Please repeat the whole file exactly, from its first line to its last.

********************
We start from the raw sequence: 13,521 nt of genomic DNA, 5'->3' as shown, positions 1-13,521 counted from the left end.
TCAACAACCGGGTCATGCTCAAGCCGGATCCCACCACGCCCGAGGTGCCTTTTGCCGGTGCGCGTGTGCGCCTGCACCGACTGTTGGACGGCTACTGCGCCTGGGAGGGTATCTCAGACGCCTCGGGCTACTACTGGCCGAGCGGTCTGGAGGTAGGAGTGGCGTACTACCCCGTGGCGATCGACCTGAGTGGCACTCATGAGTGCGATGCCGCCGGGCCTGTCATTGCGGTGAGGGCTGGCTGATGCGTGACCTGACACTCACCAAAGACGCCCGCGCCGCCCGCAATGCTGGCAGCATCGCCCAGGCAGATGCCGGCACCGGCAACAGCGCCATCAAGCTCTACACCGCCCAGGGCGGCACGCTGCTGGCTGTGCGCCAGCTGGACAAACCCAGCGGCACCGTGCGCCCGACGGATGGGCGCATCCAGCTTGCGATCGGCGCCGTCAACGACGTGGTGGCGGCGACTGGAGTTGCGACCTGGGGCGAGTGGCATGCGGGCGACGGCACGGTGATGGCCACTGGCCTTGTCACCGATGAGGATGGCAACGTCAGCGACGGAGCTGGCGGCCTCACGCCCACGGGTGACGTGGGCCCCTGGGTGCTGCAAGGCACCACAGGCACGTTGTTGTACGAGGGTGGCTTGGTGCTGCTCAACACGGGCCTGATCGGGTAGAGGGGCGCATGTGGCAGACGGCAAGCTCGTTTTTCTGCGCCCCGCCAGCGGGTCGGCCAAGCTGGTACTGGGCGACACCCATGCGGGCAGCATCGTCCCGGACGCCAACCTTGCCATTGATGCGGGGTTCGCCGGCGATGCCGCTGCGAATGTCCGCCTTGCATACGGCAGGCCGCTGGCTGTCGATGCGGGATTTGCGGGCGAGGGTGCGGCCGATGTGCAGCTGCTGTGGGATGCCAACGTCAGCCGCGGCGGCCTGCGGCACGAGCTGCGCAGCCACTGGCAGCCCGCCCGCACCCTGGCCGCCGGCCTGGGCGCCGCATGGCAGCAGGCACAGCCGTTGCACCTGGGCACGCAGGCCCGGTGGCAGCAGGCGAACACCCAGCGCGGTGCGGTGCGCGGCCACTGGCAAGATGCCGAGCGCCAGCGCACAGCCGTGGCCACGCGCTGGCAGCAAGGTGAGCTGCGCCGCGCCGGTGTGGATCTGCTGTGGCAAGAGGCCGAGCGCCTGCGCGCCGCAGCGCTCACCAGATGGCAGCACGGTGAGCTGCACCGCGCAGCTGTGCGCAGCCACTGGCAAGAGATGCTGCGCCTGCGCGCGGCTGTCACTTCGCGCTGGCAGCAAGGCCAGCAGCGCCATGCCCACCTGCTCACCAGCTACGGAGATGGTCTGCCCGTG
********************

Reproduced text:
We start from the raw sequence: 13,521 nt of genomic DNA, 5'->3' as shown, positions 1-13,521 counted from the left end.
TCAACAACCGGGTCATGCTCAAGCCGGATCCCACCACGCCCGAGGTGCCTTTTGCCGGTGCGCGTGTGCGCCTGCACCGACTGTTGGACGGCTACTGCGCCTGGGAGGGTATCTCAGACGCCTCGGGCTACTACTGGCCGAGCGGTCTGGAGGTAGGAGTGGCGTACTACCCCGTGGCGATCGACCTGAGTGGCACTCATGAGTGCGATGCCGCCGGGCCTGTCATTGCGGTGAGGGCTGGCTGATGCGTGACCTGACACTCACCAAAGACGCCCGCGCCGCCCGCAATGCTGGCAGCATCGCCCAGGCAGATGCCGGCACCGGCAACAGCGCCATCAAGCTCTACACCGCCCAGGGCGGCACGCTGCTGGCTGTGCGCCAGCTGGACAAACCCAGCGGCACCGTGCGCCCGACGGATGGGCGCATCCAGCTTGCGATCGGCGCCGTCAACGACGTGGTGGCGGCGACTGGAGTTGCGACCTGGGGCGAGTGGCATGCGGGCGACGGCACGGTGATGGCCACTGGCCTTGTCACCGATGAGGATGGCAACGTCAGCGACGGAGCTGGCGGCCTCACGCCCACGGGTGACGTGGGCCCCTGGGTGCTGCAAGGCACCACAGGCACGTTGTTGTACGAGGGTGGCTTGGTGCTGCTCAACACGGGCCTGATCGGGTAGAGGGGCGCATGTGGCAGACGGCAAGCTCGTTTTTCTGCGCCCCGCCAGCGGGTCGGCCAAGCTGGTACTGGGCGACACCCATGCGGGCAGCATCGTCCCGGACGCCAACCTTGCCATTGATGCGGGGTTCGCCGGCGATGCCGCTGCGAATGTCCGCCTTGCATACGGCAGGCCGCTGGCTGTCGATGCGGGATTTGCGGGCGAGGGTGCGGCCGATGTGCAGCTGCTGTGGGATGCCAACGTCAGCCGCGGCGGCCTGCGGCACGAGCTGCGCAGCCACTGGCAGCCCGCCCGCACCCTGGCCGCCGGCCTGGGCGCCGCATGGCAGCAGGCACAGCCGTTGCACCTGGGCACGCAGGCCCGGTGGCAGCAGGCGAACACCCAGCGCGGTGCGGTGCGCGGCCACTGGCAAGATGCCGAGCGCCAGCGCACAGCCGTGGCCACGCGCTGGCAGCAAGGTGAGCTGCGCCGCGCCGGTGTGGATCTGCTGTGGCAAGAGGCCGAGCGCCTGCGCGCCGCAGCGCTCACCAGATGGCAGCACGGTGAGCTGCACCGCGCAGCTGTGCGCAGCCACTGGCAAGAGATGCTGCGCCTGCGCGCGGCTGTCACTTCGCGCTGGCAGCAAGGCCAGCAGCGCCATGCCCACCTGCTCACCAGCTACGGAGATGGTCTGCCCGTG